Firstly, the sheep station owned by the MacPherson family this takes centre stage to this history, BJ a journalist was in the area to report on the shearers strike he became friendly with the MacPhersons and fascinated with a tune often hummed by their daughter, it was to this tune he wrote the words to Waltzing Matilda. The MacPherson family were centre stage to the shearers strike, one shearer in anger burned down the MacPhersons shearing shed killing many sheep, later he shot himself at the water hole. Another shearer who stopped at the water hole to camp the night had stolen a sheep when he was found by the police and farm hands he rather than be captured jumped into the water hole and drowned. Now the song goes troupers 1,2,3. However it is considered that there were not three troupers but just one, who’s number was 123. It is quite amazing just how we stumbled onto this place without knowing what we would find. Another feature of this water hole is the stone work now over 100 years old, installed to dam up the river, the stones are flat wedge shaped and are interwoven to hold together when the river floods then retain water for the long dry period, no cement here. These dams are still functioning today.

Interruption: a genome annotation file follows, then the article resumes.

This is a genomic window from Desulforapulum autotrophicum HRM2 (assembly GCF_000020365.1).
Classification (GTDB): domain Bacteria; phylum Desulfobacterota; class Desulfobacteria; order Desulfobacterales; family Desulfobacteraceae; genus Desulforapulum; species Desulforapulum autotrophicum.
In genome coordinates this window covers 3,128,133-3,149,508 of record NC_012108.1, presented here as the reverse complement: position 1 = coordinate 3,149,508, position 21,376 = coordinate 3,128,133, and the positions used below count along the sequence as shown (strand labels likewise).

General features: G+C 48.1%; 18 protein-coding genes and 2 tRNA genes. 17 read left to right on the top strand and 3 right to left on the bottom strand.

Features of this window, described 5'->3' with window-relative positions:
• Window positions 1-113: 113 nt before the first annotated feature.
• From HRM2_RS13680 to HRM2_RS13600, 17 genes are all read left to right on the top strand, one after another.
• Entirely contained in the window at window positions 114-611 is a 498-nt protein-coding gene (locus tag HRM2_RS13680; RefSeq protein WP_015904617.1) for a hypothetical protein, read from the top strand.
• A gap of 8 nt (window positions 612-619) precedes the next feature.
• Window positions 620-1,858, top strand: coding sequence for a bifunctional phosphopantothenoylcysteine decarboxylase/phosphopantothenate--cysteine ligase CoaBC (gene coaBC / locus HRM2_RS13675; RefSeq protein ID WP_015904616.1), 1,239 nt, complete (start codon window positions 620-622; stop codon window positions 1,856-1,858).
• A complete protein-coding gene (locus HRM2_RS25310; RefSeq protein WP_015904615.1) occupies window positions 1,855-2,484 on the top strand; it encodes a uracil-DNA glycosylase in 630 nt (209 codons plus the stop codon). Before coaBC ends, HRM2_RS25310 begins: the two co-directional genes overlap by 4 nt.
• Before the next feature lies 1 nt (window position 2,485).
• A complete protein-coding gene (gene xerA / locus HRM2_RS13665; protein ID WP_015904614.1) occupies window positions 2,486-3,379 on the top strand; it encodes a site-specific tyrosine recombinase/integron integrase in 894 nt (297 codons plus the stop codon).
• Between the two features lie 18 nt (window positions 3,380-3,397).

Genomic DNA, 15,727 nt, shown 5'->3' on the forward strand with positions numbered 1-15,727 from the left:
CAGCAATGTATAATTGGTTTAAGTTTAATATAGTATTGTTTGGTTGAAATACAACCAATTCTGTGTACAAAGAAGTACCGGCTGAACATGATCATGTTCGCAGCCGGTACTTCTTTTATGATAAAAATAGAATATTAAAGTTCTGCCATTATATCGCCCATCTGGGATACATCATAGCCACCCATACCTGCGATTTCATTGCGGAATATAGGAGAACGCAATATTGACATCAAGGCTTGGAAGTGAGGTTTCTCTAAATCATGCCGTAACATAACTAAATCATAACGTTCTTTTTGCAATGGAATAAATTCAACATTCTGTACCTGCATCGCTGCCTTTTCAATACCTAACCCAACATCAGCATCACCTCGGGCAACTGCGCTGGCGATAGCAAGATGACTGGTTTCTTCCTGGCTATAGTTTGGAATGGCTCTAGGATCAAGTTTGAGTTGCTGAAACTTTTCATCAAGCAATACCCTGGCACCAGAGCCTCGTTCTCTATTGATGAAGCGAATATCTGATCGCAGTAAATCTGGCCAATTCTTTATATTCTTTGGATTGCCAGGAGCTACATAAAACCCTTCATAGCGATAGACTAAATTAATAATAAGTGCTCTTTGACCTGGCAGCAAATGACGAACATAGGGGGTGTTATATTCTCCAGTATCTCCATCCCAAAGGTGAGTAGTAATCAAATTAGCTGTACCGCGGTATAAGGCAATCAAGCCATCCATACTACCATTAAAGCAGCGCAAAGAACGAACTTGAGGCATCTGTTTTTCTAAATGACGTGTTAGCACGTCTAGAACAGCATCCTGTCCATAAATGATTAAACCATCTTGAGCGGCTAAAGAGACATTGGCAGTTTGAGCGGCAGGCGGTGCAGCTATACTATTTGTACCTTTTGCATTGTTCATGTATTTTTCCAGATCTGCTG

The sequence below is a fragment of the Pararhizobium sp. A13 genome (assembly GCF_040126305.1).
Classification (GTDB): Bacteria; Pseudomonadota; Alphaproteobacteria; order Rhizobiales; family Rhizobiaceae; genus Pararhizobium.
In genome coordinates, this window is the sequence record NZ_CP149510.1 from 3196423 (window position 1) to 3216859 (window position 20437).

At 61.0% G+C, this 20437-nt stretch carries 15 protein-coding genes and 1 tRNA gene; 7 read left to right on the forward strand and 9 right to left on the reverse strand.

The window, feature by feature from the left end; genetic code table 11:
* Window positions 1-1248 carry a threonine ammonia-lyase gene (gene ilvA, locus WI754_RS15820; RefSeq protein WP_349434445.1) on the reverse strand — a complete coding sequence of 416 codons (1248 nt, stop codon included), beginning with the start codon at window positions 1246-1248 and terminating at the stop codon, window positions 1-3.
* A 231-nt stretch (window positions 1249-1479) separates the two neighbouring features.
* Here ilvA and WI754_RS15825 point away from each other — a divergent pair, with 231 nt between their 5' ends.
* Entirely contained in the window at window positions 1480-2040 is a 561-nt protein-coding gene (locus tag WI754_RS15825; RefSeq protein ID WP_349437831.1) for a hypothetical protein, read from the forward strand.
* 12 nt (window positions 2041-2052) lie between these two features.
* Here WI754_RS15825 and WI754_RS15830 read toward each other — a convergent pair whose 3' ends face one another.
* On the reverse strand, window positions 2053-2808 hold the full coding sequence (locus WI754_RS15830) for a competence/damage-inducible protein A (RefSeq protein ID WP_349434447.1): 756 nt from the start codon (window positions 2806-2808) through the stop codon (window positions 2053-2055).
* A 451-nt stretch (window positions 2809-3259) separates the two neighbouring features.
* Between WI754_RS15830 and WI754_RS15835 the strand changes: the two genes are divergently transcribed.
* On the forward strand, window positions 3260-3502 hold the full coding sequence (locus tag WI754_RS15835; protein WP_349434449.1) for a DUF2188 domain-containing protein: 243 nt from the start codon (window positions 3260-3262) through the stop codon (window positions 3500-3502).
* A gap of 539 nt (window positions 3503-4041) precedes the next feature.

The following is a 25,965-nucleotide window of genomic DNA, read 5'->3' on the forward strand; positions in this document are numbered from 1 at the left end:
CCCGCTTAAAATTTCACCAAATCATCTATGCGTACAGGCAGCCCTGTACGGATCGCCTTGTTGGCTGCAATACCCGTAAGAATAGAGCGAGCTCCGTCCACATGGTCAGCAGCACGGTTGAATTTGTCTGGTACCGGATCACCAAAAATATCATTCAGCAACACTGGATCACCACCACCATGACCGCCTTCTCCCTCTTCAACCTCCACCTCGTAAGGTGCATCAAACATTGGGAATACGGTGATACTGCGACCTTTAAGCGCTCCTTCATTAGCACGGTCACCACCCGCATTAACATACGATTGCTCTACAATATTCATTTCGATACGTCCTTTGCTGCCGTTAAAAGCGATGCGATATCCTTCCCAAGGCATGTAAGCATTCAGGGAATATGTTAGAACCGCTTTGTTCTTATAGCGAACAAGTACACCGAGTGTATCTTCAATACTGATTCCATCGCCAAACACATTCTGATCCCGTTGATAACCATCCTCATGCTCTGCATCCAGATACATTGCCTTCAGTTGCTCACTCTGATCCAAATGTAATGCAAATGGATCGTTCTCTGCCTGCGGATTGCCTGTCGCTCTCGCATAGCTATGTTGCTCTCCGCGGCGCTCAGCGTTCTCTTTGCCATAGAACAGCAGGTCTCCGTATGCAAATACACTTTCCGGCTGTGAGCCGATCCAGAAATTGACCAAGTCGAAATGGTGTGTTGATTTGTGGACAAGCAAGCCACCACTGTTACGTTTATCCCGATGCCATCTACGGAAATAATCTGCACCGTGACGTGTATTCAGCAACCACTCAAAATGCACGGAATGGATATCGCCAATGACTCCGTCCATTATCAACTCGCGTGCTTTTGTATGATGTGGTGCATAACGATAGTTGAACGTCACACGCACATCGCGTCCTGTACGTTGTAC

It seems this place still is a place for conflict for as we arrived a lady with two dogs was in a rather audible conversation with two lady bird watchers, we watched on with amusement.
Tuesday 11th September.